Prioritize. Then, let go. Must your child excel in violin and football? Trust that your children can occupy themselves constructively within unstructured time. Let them be. This is how they develop themselves. Present the tools, then allow them to utilize them in their own time. Don’t live vicariously through your children. Their successes ( or weaknesses ) are theirs. If you want bragging rights, then do something constructive and amazing with your own time. That success will belong to you. Don’t hijack the accomplishments of others to try to make yourself look good.

As a former teacher, I have a great respect for education. However, it does not only come from a formal lesson in the classroom. Books; cable shows; YouTube videos; public, school and private libraries; zoos; museums; community and back yard gardens; a walk in the woods, around the block or outside your home; a visit to the beach, a river or a pond, can all offer learning experiences. How about behind the scene experiences at a play, concert, sports event? Think about what can be learned from watching a construction project. Look up at the sky in the day, then at night. What do you see? Answer those questions and fill in the gaps with books, Google searches, TV and Cable specials. Let your kids explore. Their natural curiosity will look for answers. You get the idea— we can learn from everything in the real world as well as what is focused on in the classroom.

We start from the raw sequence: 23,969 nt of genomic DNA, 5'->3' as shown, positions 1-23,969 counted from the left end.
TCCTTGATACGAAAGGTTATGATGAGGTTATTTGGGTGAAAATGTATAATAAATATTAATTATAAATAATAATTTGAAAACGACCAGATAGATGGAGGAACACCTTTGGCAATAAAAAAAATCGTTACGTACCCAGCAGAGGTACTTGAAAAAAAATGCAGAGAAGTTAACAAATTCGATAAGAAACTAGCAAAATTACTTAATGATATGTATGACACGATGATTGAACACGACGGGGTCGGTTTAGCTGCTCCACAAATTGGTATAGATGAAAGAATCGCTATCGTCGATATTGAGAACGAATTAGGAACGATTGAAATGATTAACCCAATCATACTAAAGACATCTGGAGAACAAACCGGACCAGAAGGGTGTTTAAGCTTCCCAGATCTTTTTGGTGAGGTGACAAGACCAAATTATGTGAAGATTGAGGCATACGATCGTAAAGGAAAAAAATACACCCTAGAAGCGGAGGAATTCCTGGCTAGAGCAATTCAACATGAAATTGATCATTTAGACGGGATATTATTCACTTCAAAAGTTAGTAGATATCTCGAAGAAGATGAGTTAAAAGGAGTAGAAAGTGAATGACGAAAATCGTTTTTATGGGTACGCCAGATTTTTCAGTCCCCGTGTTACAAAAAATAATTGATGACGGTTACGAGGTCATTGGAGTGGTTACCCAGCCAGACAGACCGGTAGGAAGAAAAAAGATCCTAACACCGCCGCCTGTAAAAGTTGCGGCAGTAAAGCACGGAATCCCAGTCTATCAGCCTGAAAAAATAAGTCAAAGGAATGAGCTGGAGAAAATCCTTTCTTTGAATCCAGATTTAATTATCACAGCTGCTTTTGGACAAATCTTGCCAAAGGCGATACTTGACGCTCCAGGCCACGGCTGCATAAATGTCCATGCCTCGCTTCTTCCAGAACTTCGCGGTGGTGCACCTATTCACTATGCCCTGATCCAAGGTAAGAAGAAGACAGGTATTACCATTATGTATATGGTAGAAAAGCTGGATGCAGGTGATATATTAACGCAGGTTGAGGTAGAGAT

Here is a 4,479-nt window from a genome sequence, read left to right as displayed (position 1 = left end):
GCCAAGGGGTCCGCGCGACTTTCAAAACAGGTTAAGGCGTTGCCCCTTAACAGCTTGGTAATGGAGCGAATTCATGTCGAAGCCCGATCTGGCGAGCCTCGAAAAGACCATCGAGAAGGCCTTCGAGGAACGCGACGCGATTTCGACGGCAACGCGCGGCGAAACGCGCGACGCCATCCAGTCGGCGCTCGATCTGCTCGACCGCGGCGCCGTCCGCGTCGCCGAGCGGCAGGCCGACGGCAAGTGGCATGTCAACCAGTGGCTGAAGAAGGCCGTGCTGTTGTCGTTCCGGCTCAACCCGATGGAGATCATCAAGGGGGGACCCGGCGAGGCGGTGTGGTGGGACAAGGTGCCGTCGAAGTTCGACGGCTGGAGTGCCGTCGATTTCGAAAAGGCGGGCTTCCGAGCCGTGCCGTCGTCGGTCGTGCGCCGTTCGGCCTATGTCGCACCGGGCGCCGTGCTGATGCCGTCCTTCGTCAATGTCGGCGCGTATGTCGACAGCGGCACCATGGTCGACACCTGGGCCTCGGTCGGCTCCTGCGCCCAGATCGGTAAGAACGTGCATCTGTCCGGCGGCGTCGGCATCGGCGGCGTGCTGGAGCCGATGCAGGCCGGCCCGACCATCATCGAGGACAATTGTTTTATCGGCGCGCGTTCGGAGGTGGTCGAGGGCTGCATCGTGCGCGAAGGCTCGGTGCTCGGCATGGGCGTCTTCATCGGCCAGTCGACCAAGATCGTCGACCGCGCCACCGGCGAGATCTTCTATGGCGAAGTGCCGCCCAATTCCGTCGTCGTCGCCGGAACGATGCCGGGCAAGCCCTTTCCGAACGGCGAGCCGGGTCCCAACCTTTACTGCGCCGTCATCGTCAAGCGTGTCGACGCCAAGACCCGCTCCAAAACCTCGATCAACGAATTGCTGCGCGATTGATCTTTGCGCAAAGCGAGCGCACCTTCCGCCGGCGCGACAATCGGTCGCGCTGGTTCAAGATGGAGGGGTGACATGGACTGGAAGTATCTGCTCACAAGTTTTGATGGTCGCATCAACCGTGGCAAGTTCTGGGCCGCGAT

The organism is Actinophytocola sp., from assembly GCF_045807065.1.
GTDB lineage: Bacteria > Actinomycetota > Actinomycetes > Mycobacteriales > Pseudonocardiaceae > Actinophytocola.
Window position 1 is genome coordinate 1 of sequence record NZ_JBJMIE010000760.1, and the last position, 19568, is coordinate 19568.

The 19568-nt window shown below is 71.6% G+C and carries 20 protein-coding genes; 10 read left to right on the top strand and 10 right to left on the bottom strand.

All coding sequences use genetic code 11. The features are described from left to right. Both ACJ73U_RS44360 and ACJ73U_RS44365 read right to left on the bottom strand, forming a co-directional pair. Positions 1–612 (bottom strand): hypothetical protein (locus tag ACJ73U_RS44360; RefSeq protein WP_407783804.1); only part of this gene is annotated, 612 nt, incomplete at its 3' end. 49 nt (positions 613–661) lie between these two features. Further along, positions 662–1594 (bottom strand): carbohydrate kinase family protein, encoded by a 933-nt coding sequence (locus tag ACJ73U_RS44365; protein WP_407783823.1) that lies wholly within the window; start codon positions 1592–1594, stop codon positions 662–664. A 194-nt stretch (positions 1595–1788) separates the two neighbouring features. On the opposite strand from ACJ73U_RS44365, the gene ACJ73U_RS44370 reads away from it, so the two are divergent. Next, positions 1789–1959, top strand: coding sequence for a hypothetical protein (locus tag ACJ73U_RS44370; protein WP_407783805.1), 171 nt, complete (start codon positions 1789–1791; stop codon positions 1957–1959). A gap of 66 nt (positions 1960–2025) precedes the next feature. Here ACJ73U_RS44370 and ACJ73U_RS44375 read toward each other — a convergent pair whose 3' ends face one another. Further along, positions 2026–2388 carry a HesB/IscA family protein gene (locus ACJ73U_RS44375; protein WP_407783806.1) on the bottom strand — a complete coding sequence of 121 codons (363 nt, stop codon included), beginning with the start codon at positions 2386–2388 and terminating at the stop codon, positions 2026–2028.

Education is knowing things outside yourself. Authentic learning complements formal learning.

Allow them time to find their own path. With so many options available in today’s world, it’s unfair to force a young person to choose before they’ve had a chance to investigate and try it on for size. As we know, one size does not fit all.

Help your children develop a high self-esteem so they might feel confident in the path they’ve chosen for themselves. A strong self-image counteracts negativity from immature and/ or aggressive sources. Allow them to pursue what they’re good at and what gives them happiness. This is how they learn to accept and like themselves.

Please let me know how you do. I’d love to hear from you.

Next week’s blog post: Emotional Intelligence For Kids – A Coping Mechanism

© 2016 All Rights Reserved

Saturday, March 14, 2020- Barnes & Noble, Massapequa, NY 12:00-4:00pm

July 2020